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Mobile World Congress: security challenges in a hyper-connected world

Mobile World Congress: security challenges in a hyper-connected world
By Jeremy Wilks
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Mobile World Congress: security challenges in a hyper-connected world


Our hyper-connected world is never more present than at Mobile World Congress, the world's leading mobile technology exhibition. At the 2019 edition in Barcelona, data security was in the spotlight.

The 5G challenge

Tech giants have a great vision of how 5G could change the world, but there are those who argue the next generation network could pose a significant security risk, too. With so many more devices able to be connected, and the architecture of the network more open, experts say 5G opens up more chances for hackers and viruses to attack

"In 5G, traffic is encrypted, all the way from the device to the core and throughout the core of the network, and it's a strong encryption. So security was taken into consideration," says Ronen Shpirer, Senior Solutions Marketing Manager at Fortinet, an American company specialising in the design of global security solutions. "But on the other hand, 5G encourages an open infrastructure," says Shpirer. "Yes, we think about security, but we open an environment which is more prone to attacks."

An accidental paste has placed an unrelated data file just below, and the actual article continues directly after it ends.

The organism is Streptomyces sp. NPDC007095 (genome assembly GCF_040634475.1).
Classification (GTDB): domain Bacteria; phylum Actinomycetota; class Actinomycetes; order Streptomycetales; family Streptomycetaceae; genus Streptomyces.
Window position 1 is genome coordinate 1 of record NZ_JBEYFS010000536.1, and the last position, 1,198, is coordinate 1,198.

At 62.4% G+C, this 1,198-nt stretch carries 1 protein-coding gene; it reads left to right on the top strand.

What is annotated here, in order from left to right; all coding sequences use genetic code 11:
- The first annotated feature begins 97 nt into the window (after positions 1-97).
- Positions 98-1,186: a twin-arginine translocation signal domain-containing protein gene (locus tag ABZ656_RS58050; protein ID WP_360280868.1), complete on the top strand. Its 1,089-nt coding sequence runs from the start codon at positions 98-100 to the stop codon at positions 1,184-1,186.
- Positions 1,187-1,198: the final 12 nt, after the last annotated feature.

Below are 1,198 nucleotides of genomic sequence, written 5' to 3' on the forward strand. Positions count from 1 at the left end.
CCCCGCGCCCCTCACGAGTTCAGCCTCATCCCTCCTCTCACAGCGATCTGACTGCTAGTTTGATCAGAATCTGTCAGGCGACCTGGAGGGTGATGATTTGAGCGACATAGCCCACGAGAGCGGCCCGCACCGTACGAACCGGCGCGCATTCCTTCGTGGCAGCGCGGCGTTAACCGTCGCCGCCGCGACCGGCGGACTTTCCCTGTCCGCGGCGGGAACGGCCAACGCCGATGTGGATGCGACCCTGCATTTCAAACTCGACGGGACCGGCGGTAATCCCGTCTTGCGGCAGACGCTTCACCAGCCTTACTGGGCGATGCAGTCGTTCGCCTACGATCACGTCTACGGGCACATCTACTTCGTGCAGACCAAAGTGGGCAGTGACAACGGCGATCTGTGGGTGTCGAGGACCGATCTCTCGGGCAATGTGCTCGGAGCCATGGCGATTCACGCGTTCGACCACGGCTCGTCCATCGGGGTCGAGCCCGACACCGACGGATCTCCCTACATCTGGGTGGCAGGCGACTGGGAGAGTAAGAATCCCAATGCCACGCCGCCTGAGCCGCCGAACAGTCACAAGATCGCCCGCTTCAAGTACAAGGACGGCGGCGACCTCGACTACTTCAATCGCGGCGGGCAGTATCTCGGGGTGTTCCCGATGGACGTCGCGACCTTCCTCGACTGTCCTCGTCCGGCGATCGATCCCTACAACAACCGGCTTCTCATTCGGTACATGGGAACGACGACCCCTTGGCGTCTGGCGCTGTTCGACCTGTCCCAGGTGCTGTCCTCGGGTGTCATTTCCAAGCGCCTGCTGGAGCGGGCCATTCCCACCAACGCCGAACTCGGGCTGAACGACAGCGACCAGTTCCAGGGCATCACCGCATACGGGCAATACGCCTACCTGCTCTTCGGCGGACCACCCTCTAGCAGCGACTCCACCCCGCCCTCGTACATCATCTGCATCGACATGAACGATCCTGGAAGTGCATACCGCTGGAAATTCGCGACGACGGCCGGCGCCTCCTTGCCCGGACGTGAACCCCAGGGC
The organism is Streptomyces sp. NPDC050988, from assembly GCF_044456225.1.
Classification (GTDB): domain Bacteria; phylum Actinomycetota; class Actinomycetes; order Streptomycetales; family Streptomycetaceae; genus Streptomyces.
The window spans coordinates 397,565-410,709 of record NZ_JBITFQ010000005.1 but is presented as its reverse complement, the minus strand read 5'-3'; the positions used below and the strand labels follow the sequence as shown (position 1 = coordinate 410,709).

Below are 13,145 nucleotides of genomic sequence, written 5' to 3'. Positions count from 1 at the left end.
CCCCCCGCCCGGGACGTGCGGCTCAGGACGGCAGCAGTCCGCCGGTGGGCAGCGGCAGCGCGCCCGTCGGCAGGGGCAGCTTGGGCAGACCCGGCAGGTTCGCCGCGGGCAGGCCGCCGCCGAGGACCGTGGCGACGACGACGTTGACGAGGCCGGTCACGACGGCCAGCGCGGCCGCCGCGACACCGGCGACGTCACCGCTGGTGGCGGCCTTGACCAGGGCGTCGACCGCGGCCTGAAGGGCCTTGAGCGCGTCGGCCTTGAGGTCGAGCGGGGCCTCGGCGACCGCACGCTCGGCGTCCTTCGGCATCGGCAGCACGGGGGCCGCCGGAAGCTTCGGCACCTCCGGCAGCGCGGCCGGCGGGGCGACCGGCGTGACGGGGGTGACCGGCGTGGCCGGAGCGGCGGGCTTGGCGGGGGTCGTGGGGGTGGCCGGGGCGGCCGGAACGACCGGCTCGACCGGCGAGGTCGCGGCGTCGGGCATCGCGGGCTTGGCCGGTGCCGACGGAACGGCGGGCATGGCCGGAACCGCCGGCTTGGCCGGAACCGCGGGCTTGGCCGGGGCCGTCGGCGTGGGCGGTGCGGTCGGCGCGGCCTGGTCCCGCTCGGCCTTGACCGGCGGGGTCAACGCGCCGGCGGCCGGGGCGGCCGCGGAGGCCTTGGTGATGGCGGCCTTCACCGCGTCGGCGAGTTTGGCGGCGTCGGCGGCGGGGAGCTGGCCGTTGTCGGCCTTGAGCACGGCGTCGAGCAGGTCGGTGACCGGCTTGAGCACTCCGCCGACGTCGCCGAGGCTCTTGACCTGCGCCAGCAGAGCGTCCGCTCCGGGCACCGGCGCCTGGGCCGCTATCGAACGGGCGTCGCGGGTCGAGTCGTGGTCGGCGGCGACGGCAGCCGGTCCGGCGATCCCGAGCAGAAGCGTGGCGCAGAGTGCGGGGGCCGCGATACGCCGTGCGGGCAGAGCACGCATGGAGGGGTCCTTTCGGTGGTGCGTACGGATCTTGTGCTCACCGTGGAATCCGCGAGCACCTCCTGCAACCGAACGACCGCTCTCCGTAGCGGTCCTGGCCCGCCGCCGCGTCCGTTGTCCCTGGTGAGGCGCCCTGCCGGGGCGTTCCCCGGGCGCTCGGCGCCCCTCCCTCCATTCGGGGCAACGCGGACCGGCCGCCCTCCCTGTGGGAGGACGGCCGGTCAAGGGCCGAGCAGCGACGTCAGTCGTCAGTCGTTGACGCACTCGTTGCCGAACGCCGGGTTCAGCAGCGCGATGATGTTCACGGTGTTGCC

New tactic for phishing

Even without 5G, attacks are widespread. The latest trend comes in the form of phishing through fake phone applications, which once installed, start stealing user data. Android owners are the most affected.

"The most popular is mobile banking threats," says Lukáš Štefanko, a malware researcher at Slovakian security firm ESET. "They try to steal the credentials from the victims, using sophisticated techniques, such as misusing accessibilities, or simple fake banking apps, and they try to impersonate actual banking applications. Really simple, but powerful anyway."

Ultra-secure phones capable of self-destruction

The silver lining is that data safety and privacy have been put at the forefront of the industry's priorities over the last years, with governments and big corporations being the first ones concerned about keeping their secrets confidential. 

Rabih Dabboussi, Senior Vice President of Business Development at Darkmatter, a UAE-based company that produces ultra-secure devices, explained how their new Katim R01 phone protects your data, at all costs: 

"Let's assume you lost it or it got stolen, and somebody is physically tampering with the device, either removing the screen or drilling a hole in the back, cutting it open to extract the memory chip. There are sensors in the device that would trigger the wipe out of the memory and the deactivation of the device, so it ultimately self-destructs."

As we move forward into this 5G future, billions more devices will go online. So, whatever kind of device you're using, stay vigilant, that's the message from the 2019 Mobile World Congress.

Journalist • Camille Bello

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